Local Facebook users accounts hacked

June 3, 2009 8:41:18 PM PDT
When one social network has hundreds of millions of members, it just has to be ripe for rip-off artists skilled in the world of online fraud. Such could be the situation with Facebook and in fact, a new problem has affected Facebook users in this area.By now, most know not to open e-mail attachments or links from people we do not know, but what if it's from someone you do know?

A number of Facebook users in our area are finding that even that can be very risky.

"My computer got infected with Trojans and I wasn't able to access any webpages," Sabrina Dulisse of Sewell, New Jersey said.

Sabrina's problems began over the weekend when she went on her Facebook account and found a posting that she thought was from her best friend:

"Meaning that this was a post from my best friend, I was wondering what did he post and then I clicked on it," Sabrina said.

Clicking on the post turned out to be a big mistake because the posting was from a hacker who stole her friend's Facebook identity, downloaded malicious software that made her computer inoperable, and possibly stole personal information from the computer:

"Being curious as I am, I guess curiosity killed the cat," Sabrina said.

Not did it create problems on her computer, but the hacker also stole her identity and started sending emails loaded with malicious software to people on her friends list.

Lou Rubens also learned over the weekend that hackers had stolen his Facebook identity.

"People kept getting emails from me and they were texting me on my cell phone telling me 'Did you send me a video?' And they would open it up and it would shut everything down on them. The computer would shut down everything," Lou said.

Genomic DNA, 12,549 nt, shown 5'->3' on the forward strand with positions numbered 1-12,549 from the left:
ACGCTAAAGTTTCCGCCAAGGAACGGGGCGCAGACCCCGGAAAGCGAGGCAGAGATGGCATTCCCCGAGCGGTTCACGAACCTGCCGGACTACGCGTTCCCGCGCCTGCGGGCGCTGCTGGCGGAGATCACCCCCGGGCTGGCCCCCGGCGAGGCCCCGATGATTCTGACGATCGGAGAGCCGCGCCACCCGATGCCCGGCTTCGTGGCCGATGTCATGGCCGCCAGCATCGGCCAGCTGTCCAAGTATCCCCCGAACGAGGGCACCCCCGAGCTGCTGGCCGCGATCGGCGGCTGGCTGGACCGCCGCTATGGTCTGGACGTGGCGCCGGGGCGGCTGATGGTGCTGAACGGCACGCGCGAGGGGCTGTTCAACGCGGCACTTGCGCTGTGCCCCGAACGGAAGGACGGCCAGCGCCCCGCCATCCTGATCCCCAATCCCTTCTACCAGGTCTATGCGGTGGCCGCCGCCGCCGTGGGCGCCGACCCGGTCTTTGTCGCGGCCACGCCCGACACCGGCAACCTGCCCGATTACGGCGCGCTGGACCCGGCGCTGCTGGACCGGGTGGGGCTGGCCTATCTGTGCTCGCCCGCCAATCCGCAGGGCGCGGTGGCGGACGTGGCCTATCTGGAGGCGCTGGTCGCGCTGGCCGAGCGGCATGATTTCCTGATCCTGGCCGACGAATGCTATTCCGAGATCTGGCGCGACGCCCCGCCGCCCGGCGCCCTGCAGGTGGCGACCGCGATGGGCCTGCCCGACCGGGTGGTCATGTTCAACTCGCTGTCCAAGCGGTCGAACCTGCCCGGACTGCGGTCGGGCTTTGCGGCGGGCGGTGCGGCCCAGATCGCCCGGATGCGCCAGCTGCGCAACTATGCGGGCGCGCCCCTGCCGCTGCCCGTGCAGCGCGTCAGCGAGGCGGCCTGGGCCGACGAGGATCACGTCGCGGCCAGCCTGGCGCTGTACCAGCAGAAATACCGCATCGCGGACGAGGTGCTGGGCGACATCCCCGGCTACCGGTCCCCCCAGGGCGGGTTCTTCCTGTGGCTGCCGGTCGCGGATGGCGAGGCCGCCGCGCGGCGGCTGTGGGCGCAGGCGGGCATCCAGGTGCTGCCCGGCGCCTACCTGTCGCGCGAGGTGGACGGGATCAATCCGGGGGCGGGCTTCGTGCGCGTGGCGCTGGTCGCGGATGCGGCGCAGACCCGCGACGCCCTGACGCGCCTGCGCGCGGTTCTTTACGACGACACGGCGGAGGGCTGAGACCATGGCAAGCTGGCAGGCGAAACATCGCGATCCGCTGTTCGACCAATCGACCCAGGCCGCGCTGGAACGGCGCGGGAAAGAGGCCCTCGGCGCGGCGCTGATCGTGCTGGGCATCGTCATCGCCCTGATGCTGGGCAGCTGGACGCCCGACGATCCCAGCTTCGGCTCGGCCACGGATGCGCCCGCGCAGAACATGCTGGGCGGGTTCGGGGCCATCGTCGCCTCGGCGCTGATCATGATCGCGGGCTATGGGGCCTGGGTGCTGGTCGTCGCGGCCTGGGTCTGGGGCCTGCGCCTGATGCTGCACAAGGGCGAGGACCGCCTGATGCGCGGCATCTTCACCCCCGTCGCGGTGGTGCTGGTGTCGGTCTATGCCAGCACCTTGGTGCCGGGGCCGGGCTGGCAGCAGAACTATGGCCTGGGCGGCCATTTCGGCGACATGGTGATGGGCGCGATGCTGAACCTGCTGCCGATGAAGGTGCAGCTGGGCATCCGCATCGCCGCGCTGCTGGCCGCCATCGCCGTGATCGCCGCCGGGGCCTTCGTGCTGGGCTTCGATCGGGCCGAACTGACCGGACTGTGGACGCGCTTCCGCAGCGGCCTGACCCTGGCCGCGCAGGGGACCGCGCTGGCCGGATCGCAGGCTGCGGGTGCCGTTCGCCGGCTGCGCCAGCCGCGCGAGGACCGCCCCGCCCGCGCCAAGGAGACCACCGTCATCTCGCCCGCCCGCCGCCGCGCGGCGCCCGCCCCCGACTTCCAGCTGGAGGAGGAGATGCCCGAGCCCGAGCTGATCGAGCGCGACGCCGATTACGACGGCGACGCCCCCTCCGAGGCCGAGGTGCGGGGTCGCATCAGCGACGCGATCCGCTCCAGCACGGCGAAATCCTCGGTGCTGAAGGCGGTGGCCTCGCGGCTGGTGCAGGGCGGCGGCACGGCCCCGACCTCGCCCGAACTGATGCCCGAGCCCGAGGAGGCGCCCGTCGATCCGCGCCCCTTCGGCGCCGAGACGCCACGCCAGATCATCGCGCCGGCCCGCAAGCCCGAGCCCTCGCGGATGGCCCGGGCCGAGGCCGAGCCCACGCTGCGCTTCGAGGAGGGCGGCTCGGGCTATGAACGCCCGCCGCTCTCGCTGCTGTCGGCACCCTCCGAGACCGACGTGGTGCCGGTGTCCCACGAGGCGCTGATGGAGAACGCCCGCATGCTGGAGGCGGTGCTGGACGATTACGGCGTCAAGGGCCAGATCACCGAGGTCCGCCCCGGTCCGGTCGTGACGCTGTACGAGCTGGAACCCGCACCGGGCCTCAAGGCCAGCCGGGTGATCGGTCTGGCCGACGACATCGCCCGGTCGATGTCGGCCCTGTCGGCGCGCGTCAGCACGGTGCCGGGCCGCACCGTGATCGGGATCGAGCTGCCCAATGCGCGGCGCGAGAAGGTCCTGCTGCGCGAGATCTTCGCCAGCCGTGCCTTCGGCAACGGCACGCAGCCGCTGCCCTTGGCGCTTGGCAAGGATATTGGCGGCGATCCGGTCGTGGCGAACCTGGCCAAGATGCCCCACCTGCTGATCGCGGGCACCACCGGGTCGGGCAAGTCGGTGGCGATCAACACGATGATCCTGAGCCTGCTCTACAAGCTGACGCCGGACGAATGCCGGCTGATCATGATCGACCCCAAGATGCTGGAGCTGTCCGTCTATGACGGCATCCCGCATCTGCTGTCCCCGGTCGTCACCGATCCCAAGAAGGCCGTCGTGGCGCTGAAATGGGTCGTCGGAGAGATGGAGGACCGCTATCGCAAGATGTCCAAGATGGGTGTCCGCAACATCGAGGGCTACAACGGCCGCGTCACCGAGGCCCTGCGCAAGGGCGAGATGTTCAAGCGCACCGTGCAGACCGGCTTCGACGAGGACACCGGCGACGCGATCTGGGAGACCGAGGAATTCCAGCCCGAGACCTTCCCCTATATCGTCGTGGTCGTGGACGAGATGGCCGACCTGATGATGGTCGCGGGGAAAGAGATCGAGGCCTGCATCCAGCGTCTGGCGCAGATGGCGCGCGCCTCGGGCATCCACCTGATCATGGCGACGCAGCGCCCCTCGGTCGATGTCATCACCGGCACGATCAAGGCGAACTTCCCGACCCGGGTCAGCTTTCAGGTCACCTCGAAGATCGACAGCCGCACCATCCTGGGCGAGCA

Dr. Rob D'Ovidio of Drexel University's Cybercrime and Forensics Research program says this a relatively new type of phishing scheme that's been appearing on Facebook, MySpace and even Twitter.

"We categorize this as a spear-phishing scheme, meaning it's more deceptive because it's personal in nature and its more direct, you're getting the message from someone you already have a trusting relationship with," Dr. D'Ovidio said.

We alerted Facebook officials about the Facebook hijackings. A spokesman tells Action News that they have already blocked links to these phishing sites from being shared on Facebook. Further, that they're also cleaning up phony messages and wall posts and are resetting the passwords of affected users.

Dr. D'Ovidio has advice on how to avoid web hijackers.

"I can't say enough that you need to make sure you're very vigilant in updating your antivirus, updating your anti-spyware," Dr. D'Ovidio said.

You should also avoid opening e-mail links or attachments or call your friends first to make sure they really sent them. Also, change passwords often and always use different ones for all your web accounts.

When your browser asks if you want it to remember your password, always say no so it's not stored in your computer.

LINKS: Facebook Security

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